Zheng Zuo Guo
The Landscape of the Age of Empire (2008), 9’
Zheng Guogu’s sprawling complex in Guangdong is still one of the most interesting artist projects in China. In his native Yangjiang, Zheng has commenced a lifetime project of growing an “empire” that started in 2001 when he bought 20000 square meters of land. His ever-changing experiment is inspired by and modeled after the computer game “The Age of Empires”. Although it began years ago, it is mesmerizing to see the silent growth and development of project over the course of a decade. The film is a documentation of the landscape of a hybrid space built by Zheng in his hope of constructing a physical Empire of his own based on the computer game. This ongoing 10-acre project is an exercise in fictionalizing history while challenging the notion of monuments with its lack or rejection of ‘real’ historical material for remembrance.
Father (2005), 88’
Cao Fei’s Father, a sculpture artist belonging to the last generation, is 72 years old currently. Ever since his juvenile time, he has been engaged in producing the sculptures of those who were the exemplars in industry, agriculture and military, together with the political and cultural figures as well as the leaders of Communist Party and even until now, he is still being put in an important position by various local governments. During the Cultural Revolution time, rather than being embroiled by the movement, he was consigned to produce the sculpture of the great figure Chairman Mao in many places and it made his artistic career greatly developed. In the end of the year 2004, in a project called call of developing “A Journey of Red”, the government of a former revolutionary base in Guangxi Province commissioned Father to produce a full-length sculpture up to 5.6 meters of Deng Xiaoping in his youth. It is supposed to serve the purpose as a tourism attraction known “A journey following Deng Xiaoping’s footprints”. Following her father’s sculpture, she began the journey of Red. When the giant sculpture revered by all rose from the ground, a relation between Father’s artistic ideal and present-day reality was unfolded evidently to the furthest.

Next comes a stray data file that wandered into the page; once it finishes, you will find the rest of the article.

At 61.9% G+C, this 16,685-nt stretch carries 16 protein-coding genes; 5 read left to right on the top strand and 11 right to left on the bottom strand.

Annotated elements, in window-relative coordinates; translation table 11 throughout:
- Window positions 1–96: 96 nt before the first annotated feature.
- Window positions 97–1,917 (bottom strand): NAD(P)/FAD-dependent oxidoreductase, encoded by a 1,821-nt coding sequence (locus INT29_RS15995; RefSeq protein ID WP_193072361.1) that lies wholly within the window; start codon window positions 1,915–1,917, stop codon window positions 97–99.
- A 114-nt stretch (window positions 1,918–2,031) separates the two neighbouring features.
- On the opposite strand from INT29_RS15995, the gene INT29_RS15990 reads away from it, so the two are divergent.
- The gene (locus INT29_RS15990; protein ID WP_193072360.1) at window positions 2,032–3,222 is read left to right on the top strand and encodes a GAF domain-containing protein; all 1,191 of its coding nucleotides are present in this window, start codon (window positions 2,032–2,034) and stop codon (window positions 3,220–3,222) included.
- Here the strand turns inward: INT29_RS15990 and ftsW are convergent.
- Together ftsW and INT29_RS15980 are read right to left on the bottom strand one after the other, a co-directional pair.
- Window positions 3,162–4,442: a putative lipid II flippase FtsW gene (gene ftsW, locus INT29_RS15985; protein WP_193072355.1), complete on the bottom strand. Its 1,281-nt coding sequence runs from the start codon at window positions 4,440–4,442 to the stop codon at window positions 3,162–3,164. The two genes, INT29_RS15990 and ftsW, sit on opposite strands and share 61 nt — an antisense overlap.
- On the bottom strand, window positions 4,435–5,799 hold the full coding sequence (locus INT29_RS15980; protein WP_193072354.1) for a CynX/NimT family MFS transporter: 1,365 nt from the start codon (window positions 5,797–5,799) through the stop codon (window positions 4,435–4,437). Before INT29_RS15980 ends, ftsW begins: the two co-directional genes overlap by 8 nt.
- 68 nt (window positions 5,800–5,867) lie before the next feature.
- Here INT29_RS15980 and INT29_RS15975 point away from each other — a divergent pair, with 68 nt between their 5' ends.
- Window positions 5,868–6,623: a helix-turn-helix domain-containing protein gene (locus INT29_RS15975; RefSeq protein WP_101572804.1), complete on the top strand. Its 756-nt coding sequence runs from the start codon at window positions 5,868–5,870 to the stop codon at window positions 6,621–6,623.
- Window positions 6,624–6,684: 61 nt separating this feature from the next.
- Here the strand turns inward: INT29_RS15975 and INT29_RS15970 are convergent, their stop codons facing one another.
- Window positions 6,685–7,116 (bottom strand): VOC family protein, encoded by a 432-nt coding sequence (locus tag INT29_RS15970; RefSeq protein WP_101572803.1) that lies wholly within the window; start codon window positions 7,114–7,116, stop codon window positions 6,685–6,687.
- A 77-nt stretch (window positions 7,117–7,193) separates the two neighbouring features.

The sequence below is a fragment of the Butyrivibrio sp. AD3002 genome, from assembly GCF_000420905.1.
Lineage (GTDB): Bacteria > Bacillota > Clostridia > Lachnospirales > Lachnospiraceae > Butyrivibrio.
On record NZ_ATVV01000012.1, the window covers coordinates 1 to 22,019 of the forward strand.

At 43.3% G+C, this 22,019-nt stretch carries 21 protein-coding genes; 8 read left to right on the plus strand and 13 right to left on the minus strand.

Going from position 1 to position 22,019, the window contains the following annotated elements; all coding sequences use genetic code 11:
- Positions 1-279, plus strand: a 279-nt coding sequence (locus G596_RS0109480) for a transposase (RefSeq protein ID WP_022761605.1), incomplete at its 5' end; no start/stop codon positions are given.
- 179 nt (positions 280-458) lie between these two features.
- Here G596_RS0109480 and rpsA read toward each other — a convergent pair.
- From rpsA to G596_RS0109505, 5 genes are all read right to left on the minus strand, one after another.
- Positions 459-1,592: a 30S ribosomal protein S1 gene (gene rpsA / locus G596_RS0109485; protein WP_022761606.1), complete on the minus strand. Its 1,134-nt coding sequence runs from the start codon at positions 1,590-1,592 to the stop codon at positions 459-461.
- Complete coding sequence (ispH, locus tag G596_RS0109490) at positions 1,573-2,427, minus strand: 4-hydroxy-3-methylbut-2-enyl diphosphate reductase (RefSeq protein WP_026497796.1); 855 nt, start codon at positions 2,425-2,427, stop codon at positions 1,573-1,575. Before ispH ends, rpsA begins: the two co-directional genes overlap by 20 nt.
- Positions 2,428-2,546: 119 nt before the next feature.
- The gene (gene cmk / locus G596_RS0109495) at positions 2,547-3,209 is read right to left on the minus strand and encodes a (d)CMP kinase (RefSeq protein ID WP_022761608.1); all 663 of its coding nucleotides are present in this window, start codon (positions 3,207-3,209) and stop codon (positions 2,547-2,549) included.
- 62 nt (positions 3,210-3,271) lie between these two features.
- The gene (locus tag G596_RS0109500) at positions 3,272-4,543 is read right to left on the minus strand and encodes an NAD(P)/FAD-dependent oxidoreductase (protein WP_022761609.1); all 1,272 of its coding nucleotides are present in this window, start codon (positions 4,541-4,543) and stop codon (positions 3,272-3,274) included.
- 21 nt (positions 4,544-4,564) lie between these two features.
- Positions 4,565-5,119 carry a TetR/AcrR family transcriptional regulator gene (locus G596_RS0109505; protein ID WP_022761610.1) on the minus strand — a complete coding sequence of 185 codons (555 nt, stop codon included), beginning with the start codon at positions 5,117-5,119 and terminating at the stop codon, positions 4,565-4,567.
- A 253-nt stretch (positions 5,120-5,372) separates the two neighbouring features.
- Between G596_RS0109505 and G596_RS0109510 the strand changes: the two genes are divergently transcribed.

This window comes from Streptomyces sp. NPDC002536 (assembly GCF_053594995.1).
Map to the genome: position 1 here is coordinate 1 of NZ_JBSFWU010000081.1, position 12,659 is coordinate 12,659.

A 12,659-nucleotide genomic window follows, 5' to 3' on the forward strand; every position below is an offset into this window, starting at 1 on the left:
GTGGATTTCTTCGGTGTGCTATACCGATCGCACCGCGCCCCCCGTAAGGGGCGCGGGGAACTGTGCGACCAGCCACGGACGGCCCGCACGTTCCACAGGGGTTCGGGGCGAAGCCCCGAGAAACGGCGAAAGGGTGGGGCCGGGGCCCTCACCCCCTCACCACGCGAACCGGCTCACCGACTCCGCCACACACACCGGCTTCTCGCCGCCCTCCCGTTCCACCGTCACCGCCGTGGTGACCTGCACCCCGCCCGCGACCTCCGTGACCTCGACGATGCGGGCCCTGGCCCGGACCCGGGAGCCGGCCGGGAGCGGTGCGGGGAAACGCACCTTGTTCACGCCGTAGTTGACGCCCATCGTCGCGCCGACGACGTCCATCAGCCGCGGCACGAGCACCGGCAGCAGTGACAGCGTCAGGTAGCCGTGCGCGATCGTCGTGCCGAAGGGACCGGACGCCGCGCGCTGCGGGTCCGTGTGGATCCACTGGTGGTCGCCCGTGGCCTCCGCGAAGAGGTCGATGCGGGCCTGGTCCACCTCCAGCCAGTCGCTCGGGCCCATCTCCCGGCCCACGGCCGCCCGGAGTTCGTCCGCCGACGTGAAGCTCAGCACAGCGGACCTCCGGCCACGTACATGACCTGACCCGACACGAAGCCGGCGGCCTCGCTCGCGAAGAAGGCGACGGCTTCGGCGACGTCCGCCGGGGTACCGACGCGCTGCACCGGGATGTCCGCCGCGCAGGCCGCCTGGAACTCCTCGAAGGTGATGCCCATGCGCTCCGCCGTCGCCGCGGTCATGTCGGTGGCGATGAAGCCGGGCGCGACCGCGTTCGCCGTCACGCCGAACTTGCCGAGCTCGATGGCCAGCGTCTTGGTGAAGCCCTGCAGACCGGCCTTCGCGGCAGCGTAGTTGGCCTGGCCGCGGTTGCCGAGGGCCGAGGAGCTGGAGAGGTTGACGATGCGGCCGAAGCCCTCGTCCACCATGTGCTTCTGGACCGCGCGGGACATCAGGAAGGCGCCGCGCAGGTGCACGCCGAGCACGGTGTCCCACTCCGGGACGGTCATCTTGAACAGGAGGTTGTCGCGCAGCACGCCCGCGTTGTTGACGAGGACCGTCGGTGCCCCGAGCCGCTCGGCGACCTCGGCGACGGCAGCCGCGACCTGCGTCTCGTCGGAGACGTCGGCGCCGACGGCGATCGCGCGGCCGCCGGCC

Christina Li is a curator based in Hong Kong and The Netherlands. She has previously worked as a Curator of Para/Site Art Space during which she focused her interests in researching on artistic practices in the Pearl River Delta and developing a discourse within the delta region that relates to the context of Hong Kong contemporary art and culture. She has graduated from the University of Hong Kong with a degree in Fine Arts (Art History) and Comparative Literature and recently completed de Appel Curatorial Programme in 2009. She is the assistant curator of Making (Perfect) World: Harbour, Hong Kong, Alienated Cities and Dreams, the Hong Kong Participation of the 53rd Venice Biennale.